A Walk in the Woods
These guys still know how to not just hold our attention but grab it, even if their current film needs them more than they need…
* This filmography is not intended to be a comprehensive list of this artist’s work. Instead it reflects the films this person has been involved with that have been reviewed on this site.
Highlights of the live-action portion of 2015's D23, featuring "Star Wars: The Force Awakens," "Captain America: Civil War," and more!
A preview of the Chicago Underground Film Festival.
A review of Ramin Bahrani's Goodbye Solo from a far-flung correspondent.
On how Clint Eastwood's "American Sniper" examines evil.
An appreciation of Nastassja Kinski, on the occasion of a tribute to her at the Film Society at Lincoln Center from November 27-December 3, 2014.
A recap of the new releases on Netflix, On Demand, and Blu-ray/DVD, including "Snowpiercer," "Maleficent," "Nightbreed," "F For Fake" and "La Dolce Vita."
"Life Itself" among year's best films; Dismal summer box office; Cary Elwes on "The Princess Bride"; Not wild about "Wild"; 21 films to see this fall.
An interview with Mark Duplass, writer and star of "The One I Love."
An excerpt from "Tom Cruise: Anatomy of An Actor."
Author Peter Biskind revisits four auteurs from the '70s--Steven Spielberg, Martin Scorsese, Roman Polanski, and Terrence Malick.
Angela Bassett on directing Houston biopic; Indie film's real threat; Welcome back "Edge of Darkness"; Remembrances of matinees past; Chaz Ebert on Roger.
The tortured history of Entertainment Weekly; Francis Coppola predicts the future of cinema again; the hypocrisy of Hollywood when it comes to abortion; Stanley Kubrick's boxes.
The latest and greatest additions to streaming services like Netflix, Amazon, and more.
A ranking of the ten best winners of the Palme d'Or before 2014 adds a new film to the exclusive club.
Robert Yeoman, the cinematographer on all of Wes Anderson's features, talks about the example of the great Gordon Willis, who died this weekend at 82.
A conversation with the Gia Coppola, the young director of Palo Alto.
Extraterrestrial life may really exist; House Republicans slash billions in food stamps; "Invisible Man" banned in North Carolina; an object of Internet ridicule speaks; Hollywood luminaries who got their start with Roger Corman.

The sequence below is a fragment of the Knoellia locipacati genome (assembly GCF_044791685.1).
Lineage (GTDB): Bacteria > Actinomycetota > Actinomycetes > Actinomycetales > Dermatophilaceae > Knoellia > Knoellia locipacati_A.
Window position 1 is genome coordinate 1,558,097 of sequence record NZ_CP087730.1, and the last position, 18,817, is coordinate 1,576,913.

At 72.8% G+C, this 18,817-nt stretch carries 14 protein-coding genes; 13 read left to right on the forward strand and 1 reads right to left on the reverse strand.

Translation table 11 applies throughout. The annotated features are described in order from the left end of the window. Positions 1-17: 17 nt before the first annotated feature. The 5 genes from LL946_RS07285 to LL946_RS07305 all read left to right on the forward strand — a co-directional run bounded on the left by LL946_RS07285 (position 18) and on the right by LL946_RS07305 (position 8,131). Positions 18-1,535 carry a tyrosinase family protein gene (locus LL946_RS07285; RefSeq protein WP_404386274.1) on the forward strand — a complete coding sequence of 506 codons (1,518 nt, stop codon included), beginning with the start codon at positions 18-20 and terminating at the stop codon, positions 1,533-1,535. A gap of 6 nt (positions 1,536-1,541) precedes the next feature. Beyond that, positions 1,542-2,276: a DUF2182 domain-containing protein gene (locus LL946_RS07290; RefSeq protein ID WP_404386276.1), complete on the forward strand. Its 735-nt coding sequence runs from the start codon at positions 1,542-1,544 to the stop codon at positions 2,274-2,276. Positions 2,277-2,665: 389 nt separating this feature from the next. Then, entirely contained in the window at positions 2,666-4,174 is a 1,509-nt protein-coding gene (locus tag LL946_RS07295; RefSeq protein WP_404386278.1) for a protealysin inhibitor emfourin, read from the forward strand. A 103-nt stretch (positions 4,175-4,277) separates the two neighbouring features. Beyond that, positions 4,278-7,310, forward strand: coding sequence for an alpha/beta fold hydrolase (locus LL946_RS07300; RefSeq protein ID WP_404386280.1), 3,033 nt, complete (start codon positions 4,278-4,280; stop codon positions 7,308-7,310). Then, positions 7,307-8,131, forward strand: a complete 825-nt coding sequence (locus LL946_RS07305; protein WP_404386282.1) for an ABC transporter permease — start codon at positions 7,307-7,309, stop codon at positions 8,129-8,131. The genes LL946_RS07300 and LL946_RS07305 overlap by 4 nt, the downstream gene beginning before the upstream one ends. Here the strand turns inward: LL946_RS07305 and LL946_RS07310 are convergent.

Karen Black, who died Aug. 7 at 74, was the “what the hell?” emblem of the American New Wave, its most extreme, improvisational player, its most unusual, unaccountable, unstable presence.
The negative influence of "The Godfather"; how "the tease" has developed a central role in pop culture; America's de-newspaperization; things that aren't feminism; siding with the victim in horror films.
"The Godfather" as reimagined by J.J. Abrams; two USC grads who represent the future of filmmaking; a site is charged under an obscure Canadian anti–comic book law; advice for future visionary filmmakers; how "Sex and the City" lost its rep.
A Civil Rights-era test to see if you're smart enough to vote; what you need to know about the situation in Turkey; the director of 20 Feet from Stardom, interviewed; new classical music suggestions for Hollywood villains; something about Like Clockwork; guess which critic wrote this un-bylined New York Times review?
If we said there was a clear throughline from "Bonnie and Clyde" and Richard Donner's "Superman: The Movie," you'd say we were crazy, right? Get ready to eat your words as we prove once again that showbiz works in mysterious ways.
Lateral tracking shots can get to the heart of a film more quickly and succinctly than any other technique. What are your favorites?
As a companion piece to our reassessment of "At Long Last Love," Peter Bogdanovich recalls the film's orgins, its forgotten pleasures, and the studio-mandated tinkering that turned it into a box office bomb. He also recalls turning down an offer of help from Gene Kelly, casting Burt Reynolds, and a remarkable encounter with Roger Ebert.